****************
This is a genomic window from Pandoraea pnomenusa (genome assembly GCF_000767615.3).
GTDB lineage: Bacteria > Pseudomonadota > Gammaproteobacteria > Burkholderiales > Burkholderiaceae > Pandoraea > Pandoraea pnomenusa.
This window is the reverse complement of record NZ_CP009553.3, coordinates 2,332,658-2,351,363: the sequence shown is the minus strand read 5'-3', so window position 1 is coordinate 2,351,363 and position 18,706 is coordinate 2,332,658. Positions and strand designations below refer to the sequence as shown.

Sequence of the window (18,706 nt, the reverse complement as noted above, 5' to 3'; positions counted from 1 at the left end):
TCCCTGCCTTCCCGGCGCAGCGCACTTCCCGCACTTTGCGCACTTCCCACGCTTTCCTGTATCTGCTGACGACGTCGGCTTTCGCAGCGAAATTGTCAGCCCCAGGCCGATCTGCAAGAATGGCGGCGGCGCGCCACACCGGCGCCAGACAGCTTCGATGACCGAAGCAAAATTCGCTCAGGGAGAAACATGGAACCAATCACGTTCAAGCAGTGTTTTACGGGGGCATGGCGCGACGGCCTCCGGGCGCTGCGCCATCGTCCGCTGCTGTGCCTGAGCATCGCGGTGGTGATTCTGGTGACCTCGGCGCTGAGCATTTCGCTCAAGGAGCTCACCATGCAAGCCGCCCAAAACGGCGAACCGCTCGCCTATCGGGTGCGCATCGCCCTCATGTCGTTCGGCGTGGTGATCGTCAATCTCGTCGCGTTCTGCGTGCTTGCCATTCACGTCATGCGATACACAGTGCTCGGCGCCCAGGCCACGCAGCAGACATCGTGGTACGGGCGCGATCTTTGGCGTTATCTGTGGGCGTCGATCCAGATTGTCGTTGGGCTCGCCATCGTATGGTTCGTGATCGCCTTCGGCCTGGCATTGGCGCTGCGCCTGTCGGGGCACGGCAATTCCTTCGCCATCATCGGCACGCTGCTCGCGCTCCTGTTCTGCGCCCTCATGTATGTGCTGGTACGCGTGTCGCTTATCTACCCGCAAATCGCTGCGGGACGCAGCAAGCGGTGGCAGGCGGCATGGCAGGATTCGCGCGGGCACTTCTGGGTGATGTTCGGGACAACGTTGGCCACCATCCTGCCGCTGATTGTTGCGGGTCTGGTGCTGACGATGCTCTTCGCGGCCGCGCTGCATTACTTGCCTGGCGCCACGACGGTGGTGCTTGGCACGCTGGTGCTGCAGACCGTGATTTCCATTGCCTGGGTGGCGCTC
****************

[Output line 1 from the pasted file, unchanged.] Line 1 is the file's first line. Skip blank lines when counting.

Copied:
This is a genomic window from Pandoraea pnomenusa (genome assembly GCF_000767615.3).